With stringent cost caps and clipped surrender charges, unit-linked insurance plans (Ulips) are reformed products now. But thanks to the mortality cost, that sits comfortably outside the cost cap, Ulips continue to be expensive.
The mortality cost, or the cost of insurance, in a Ulip is higher than that in a pure term plan, leading us to reiterate our conclusion: you are better off keeping the two financial needs of insurance and investment separate.
Why is mortality cost higher in Ulips?
Relaxed underwriting: In a Ulip, your premium gets hacked by what is called a premium allocation charge. After that, the insurer deducts mortality cost, fund management and administration costs, among others; the remainder gets invested in the funds of your choice. Last year, the Insurance Regulatory and Development Authority capped all the charges, except mortality cost since it was not considered viable. The rationale was that if an older person chose a higher sum assured, the mortality charge would have to be higher.
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The basic idea of introducing cost caps was to contain commissions and expenses of the insurer to ensure customers are able to invest more. But lower commissions meant lower incentive for the agent to push Ulips. In order to drive sales, insurers began relaxing underwriting norms in Ulips. This, in turn, increased the risk for the insurer and thereby the mortality cost.
Says Subrat Mohanty, senior vice-president (strategy and product), HDFC Standard Life Insurance Co. Ltd: “Term plans are fully underwritten plans, whereas our type-II Ulip has simplified/limited underwriting options. In all term plans, we exactly know what mortality risk we are underwriting. In Ulips, for a lot of cases, we are using a simplified underwriting norm to ease the purchase of the product for the customer. This way we take additional risk on the life insured that is reflected in the charges.”
With increasing awareness about insurance, mortality costs have gone down; this gets reflected in term plans but not in Ulips. Says Yashish Dahiya, co-founder and CEO, PolicyBazaar.com, an insurance portal: “Term plan rates have come down in the last two years by almost 60-70%, but that’s not the case with Ulips and traditional plans, barring few companies. It’s just inertia and not helpful to customers.”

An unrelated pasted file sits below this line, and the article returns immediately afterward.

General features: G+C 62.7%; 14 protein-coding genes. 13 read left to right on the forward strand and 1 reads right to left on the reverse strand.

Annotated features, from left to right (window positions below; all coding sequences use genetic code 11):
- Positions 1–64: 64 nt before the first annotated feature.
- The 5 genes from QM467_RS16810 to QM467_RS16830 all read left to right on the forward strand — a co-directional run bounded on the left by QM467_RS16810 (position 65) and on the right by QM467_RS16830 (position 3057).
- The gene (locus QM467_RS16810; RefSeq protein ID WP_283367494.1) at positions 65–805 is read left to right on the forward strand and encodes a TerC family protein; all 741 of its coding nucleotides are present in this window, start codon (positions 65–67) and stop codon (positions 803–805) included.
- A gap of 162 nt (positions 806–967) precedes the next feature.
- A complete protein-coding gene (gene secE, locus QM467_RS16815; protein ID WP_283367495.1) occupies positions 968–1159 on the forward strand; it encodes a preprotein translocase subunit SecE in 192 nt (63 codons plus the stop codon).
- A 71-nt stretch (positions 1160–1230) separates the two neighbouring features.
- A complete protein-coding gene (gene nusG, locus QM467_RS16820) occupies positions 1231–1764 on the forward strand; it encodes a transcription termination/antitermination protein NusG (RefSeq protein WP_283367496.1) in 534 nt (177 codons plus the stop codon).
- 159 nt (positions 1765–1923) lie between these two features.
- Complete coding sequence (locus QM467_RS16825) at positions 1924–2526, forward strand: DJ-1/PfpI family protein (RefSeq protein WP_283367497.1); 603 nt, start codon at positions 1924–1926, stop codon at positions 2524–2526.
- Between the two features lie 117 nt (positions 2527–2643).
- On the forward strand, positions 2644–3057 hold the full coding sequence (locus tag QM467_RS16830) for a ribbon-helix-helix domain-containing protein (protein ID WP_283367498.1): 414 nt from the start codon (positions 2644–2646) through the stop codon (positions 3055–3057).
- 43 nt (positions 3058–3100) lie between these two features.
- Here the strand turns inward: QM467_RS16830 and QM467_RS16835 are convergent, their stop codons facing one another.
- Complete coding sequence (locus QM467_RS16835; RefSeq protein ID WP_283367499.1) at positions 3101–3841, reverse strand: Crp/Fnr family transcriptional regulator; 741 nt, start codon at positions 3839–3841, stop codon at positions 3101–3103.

Cap on surrender: Even the cap on surrender charges have led to an increase in the mortality costs in Ulips. Surrender charges can be Rs 6,000 in the first year tapering off to zero in the fifth year. When there was no such cap, the insurer was able to recover expenses in case of surrender.
But since the insurers are unable to recover their costs through the surrender charge now, some of this cost is parked under the mortality cost head. Says an official, who did not want to be named: “Ulips are bought not for insurance purpose but for investment purpose and depending on the market conditions the chances of surrender are very high and this increases the insurer’s risk. Hence, to recover costs in the new regulatory regime, some of the costs are passed on to mortality charge.”
However, some experts lay the onus of difference in pricing on the product portfolio. Says Sanket Kawatkar, practice leader (life insurance), Milliman India Pvt. Ltd, an insurance consultancy firm: “High mortality costs in a Ulip does not always mean the insurer is overcharging. It could also be due to the fact that these products have different capital requirement, costing structure and the experience of the two products portfolios are completely different. However, for a customer a product with lower charges makes sense.”
How the costs pan out
We scanned around 20 insurers for a type-II Ulip, which pays the sum assured as well as the fund value on death. Only 11 had Ulips whose mortality costs were comparable with that of a pure term plan.